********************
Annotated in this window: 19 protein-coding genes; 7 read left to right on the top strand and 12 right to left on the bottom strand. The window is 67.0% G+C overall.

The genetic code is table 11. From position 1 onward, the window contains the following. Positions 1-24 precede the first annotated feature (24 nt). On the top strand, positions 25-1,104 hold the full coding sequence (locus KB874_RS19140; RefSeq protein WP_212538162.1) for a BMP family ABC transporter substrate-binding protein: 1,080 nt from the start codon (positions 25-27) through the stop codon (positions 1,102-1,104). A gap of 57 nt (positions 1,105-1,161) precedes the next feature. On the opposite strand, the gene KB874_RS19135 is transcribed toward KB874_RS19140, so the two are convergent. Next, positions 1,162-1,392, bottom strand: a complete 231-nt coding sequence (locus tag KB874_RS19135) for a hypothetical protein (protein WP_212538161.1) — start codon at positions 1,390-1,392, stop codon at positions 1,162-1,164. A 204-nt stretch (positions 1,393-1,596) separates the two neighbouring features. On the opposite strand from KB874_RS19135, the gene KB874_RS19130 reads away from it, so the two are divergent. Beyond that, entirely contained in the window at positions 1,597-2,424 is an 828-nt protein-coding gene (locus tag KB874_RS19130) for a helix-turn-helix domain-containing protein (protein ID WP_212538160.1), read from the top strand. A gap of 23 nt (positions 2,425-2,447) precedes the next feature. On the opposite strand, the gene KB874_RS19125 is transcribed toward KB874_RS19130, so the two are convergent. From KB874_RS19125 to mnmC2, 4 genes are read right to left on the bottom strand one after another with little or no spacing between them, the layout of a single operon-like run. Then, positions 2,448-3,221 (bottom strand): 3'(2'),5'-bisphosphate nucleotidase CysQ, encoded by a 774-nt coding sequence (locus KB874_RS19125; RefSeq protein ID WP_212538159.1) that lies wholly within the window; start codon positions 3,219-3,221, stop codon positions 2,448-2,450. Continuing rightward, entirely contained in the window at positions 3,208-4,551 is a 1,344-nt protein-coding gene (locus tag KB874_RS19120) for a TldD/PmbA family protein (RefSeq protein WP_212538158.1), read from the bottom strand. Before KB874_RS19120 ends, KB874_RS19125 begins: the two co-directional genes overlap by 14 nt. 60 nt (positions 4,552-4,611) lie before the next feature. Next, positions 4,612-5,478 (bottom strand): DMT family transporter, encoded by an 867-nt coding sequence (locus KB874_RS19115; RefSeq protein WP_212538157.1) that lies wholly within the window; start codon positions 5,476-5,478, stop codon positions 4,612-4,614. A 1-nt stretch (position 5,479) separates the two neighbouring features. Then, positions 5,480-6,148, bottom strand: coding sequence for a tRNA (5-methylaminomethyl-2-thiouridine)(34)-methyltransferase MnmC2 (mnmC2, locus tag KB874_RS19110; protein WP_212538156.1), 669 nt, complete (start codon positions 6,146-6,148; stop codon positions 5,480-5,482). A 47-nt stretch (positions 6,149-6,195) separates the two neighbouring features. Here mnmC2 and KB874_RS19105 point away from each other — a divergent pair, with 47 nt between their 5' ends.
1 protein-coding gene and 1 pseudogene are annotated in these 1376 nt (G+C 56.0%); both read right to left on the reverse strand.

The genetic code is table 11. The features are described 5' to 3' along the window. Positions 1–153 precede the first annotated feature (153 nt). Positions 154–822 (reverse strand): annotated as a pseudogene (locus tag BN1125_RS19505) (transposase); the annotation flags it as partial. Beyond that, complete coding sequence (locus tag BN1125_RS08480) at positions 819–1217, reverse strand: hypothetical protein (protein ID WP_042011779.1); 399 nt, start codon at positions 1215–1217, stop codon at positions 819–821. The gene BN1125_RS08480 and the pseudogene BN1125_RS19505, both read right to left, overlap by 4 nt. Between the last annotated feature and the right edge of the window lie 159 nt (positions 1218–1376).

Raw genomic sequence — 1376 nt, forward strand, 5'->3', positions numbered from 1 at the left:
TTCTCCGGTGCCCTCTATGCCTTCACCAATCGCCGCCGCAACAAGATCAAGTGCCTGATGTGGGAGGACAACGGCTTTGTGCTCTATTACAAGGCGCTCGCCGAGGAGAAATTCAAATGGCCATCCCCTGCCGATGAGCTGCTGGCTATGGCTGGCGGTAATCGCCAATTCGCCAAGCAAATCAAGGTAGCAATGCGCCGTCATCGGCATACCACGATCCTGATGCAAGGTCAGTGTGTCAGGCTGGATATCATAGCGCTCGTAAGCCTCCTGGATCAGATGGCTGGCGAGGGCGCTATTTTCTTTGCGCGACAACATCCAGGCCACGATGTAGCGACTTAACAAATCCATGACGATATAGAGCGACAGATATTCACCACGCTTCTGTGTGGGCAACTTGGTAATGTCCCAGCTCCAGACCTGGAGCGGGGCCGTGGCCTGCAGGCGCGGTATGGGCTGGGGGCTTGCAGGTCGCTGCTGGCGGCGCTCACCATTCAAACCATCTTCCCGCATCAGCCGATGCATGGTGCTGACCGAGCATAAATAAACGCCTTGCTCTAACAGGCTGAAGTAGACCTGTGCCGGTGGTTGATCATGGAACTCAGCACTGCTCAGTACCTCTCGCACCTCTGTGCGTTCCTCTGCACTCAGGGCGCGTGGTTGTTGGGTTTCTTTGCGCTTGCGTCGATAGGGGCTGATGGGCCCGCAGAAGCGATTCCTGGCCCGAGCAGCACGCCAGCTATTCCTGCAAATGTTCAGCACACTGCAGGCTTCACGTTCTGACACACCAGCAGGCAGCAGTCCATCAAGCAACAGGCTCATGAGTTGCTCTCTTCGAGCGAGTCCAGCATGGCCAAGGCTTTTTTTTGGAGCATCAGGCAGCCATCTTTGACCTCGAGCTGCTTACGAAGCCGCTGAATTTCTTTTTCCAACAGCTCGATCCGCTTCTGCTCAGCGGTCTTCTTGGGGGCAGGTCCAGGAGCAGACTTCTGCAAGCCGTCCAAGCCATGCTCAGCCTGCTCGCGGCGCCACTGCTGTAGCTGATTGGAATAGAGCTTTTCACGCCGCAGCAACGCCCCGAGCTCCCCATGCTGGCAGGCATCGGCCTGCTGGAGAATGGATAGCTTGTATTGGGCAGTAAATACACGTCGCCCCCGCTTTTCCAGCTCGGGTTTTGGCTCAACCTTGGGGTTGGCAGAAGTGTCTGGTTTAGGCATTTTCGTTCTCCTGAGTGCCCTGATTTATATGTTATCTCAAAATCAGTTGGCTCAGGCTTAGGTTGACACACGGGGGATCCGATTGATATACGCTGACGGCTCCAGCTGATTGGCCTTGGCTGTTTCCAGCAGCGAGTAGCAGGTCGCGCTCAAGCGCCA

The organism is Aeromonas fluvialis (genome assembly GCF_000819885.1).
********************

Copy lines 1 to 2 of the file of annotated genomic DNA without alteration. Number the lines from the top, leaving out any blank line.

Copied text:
Annotated in this window: 19 protein-coding genes; 7 read left to right on the top strand and 12 right to left on the bottom strand. The window is 67.0% G+C overall.

The genetic code is table 11. From position 1 onward, the window contains the following. Positions 1-24 precede the first annotated feature (24 nt). On the top strand, positions 25-1,104 hold the full coding sequence (locus KB874_RS19140; RefSeq protein WP_212538162.1) for a BMP family ABC transporter substrate-binding protein: 1,080 nt from the start codon (positions 25-27) through the stop codon (positions 1,102-1,104). A gap of 57 nt (positions 1,105-1,161) precedes the next feature. On the opposite strand, the gene KB874_RS19135 is transcribed toward KB874_RS19140, so the two are convergent. Next, positions 1,162-1,392, bottom strand: a complete 231-nt coding sequence (locus tag KB874_RS19135) for a hypothetical protein (protein WP_212538161.1) — start codon at positions 1,390-1,392, stop codon at positions 1,162-1,164. A 204-nt stretch (positions 1,393-1,596) separates the two neighbouring features. On the opposite strand from KB874_RS19135, the gene KB874_RS19130 reads away from it, so the two are divergent. Beyond that, entirely contained in the window at positions 1,597-2,424 is an 828-nt protein-coding gene (locus tag KB874_RS19130) for a helix-turn-helix domain-containing protein (protein ID WP_212538160.1), read from the top strand. A gap of 23 nt (positions 2,425-2,447) precedes the next feature. On the opposite strand, the gene KB874_RS19125 is transcribed toward KB874_RS19130, so the two are convergent. From KB874_RS19125 to mnmC2, 4 genes are read right to left on the bottom strand one after another with little or no spacing between them, the layout of a single operon-like run. Then, positions 2,448-3,221 (bottom strand): 3'(2'),5'-bisphosphate nucleotidase CysQ, encoded by a 774-nt coding sequence (locus KB874_RS19125; RefSeq protein ID WP_212538159.1) that lies wholly within the window; start codon positions 3,219-3,221, stop codon positions 2,448-2,450. Continuing rightward, entirely contained in the window at positions 3,208-4,551 is a 1,344-nt protein-coding gene (locus tag KB874_RS19120) for a TldD/PmbA family protein (RefSeq protein WP_212538158.1), read from the bottom strand. Before KB874_RS19120 ends, KB874_RS19125 begins: the two co-directional genes overlap by 14 nt. 60 nt (positions 4,552-4,611) lie before the next feature. Next, positions 4,612-5,478 (bottom strand): DMT family transporter, encoded by an 867-nt coding sequence (locus KB874_RS19115; RefSeq protein WP_212538157.1) that lies wholly within the window; start codon positions 5,476-5,478, stop codon positions 4,612-4,614. A 1-nt stretch (position 5,479) separates the two neighbouring features. Then, positions 5,480-6,148, bottom strand: coding sequence for a tRNA (5-methylaminomethyl-2-thiouridine)(34)-methyltransferase MnmC2 (mnmC2, locus tag KB874_RS19110; protein WP_212538156.1), 669 nt, complete (start codon positions 6,146-6,148; stop codon positions 5,480-5,482). A 47-nt stretch (positions 6,149-6,195) separates the two neighbouring features. Here mnmC2 and KB874_RS19105 point away from each other — a divergent pair, with 47 nt between their 5' ends.